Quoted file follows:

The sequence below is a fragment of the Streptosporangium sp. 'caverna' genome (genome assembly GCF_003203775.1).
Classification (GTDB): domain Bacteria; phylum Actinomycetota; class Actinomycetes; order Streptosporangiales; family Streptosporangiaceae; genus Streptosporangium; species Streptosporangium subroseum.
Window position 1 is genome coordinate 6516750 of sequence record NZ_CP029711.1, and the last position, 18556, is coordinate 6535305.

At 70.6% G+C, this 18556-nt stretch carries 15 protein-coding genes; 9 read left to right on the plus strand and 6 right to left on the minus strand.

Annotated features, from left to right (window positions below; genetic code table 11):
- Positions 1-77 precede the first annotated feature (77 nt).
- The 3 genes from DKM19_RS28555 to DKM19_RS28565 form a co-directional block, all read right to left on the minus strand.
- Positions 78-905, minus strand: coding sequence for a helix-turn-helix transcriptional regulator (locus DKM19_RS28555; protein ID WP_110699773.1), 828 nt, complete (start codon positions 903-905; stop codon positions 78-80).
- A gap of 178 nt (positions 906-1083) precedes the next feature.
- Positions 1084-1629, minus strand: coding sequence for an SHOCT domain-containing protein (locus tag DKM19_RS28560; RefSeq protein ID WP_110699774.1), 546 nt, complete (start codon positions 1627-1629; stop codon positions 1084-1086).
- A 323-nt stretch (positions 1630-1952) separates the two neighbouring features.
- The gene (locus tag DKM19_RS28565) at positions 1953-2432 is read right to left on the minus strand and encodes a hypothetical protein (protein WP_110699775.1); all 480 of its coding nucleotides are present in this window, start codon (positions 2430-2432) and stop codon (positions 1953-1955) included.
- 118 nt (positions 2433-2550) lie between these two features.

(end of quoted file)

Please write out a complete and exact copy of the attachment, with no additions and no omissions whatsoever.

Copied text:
The sequence below is a fragment of the Streptosporangium sp. 'caverna' genome (genome assembly GCF_003203775.1).
Classification (GTDB): domain Bacteria; phylum Actinomycetota; class Actinomycetes; order Streptosporangiales; family Streptosporangiaceae; genus Streptosporangium; species Streptosporangium subroseum.
Window position 1 is genome coordinate 6516750 of sequence record NZ_CP029711.1, and the last position, 18556, is coordinate 6535305.

At 70.6% G+C, this 18556-nt stretch carries 15 protein-coding genes; 9 read left to right on the plus strand and 6 right to left on the minus strand.

Annotated features, from left to right (window positions below; genetic code table 11):
- Positions 1-77 precede the first annotated feature (77 nt).
- The 3 genes from DKM19_RS28555 to DKM19_RS28565 form a co-directional block, all read right to left on the minus strand.
- Positions 78-905, minus strand: coding sequence for a helix-turn-helix transcriptional regulator (locus DKM19_RS28555; protein ID WP_110699773.1), 828 nt, complete (start codon positions 903-905; stop codon positions 78-80).
- A gap of 178 nt (positions 906-1083) precedes the next feature.
- Positions 1084-1629, minus strand: coding sequence for an SHOCT domain-containing protein (locus tag DKM19_RS28560; RefSeq protein ID WP_110699774.1), 546 nt, complete (start codon positions 1627-1629; stop codon positions 1084-1086).
- A 323-nt stretch (positions 1630-1952) separates the two neighbouring features.
- The gene (locus tag DKM19_RS28565) at positions 1953-2432 is read right to left on the minus strand and encodes a hypothetical protein (protein WP_110699775.1); all 480 of its coding nucleotides are present in this window, start codon (positions 2430-2432) and stop codon (positions 1953-1955) included.
- 118 nt (positions 2433-2550) lie between these two features.